As long as I can remember, Breyers Ice Cream has been in my freezer. My Dad loved Breyers All Natural Butter Pecan and Neapolitan Ice Cream. As kids, if we were going to have dessert, it was often a scoop of Breyers that was offered up. Now some may argue that ice cream is bad for you, but I don’t believe there’s anything wrong with having an occasional scoop of real, all natural, ice cream. So Breyers had earned my trust, and literally was one of the few brands I have had a life-long loyalty to, until now.
A couple months ago, a good friend of mine shared with me an article entitled, Is Your Favorite Ice Cream Made with Monsanto’s Artificial Hormones? In it, John Robbins, son of the founder of Baskin-Robbins, revealed that Breyers All Natural Ice Cream and most other major national brands of ice creams are made with rBGH milk and cream. Nary a mention of this genetically engineered hormone originally developed by Monsato is made on the label, not even in the footnotes, even though many countries have found rBGH so dangerous that they have outlawed it.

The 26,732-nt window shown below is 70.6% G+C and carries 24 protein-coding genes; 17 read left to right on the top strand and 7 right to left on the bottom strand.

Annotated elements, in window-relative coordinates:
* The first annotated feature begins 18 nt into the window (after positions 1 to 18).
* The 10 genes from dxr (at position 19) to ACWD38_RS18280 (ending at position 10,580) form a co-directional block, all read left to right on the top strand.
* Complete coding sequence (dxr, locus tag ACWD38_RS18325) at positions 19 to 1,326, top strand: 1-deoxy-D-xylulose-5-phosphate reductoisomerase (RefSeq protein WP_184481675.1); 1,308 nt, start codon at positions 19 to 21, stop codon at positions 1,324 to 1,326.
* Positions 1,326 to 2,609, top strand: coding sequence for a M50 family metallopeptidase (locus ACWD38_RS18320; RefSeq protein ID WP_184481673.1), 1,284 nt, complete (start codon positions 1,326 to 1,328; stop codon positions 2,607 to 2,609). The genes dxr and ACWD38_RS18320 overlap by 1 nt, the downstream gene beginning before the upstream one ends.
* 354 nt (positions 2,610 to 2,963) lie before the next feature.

I know this ingredient news surprised me, and I consider myself more educated than most in the field of food, especially after working in the industry for almost twenty years and writing FAT PROFITS, a thriller about a corrupt food company. Instances like this confirm my belief that some corporations have made it exceedingly difficult for your average consumer to really know what is in his or her food. After all, if we apply common sense to the phrase “All Natural,” who in their right mind would think dairy products from cows treated with a genetically engineered growth hormone could fit within its definition? Thanks to Monsanto’s lobbying efforts the FDA, Unilever (the makers of Breyer’s Cream), and numerous other ice cream manufacturers seem to disagree with me. And despite my emailing and writing a letter to Unilever to complain about their deceptive labeling practices, I’ve never heard back a word. Wow, now that’s a great way to handle loyal, die-hard consumers—ignore them. Fortunately, now armed with real information, I can choose a rBGH-free variety of ice cream at my local Trader Joe’s or even better, make my own organic ice cream at home.
So what do you think? Do you really know what’s in your ice cream? Do you trust food companies anymore? How have you changed your diet to respond to concerns over food safety and quality?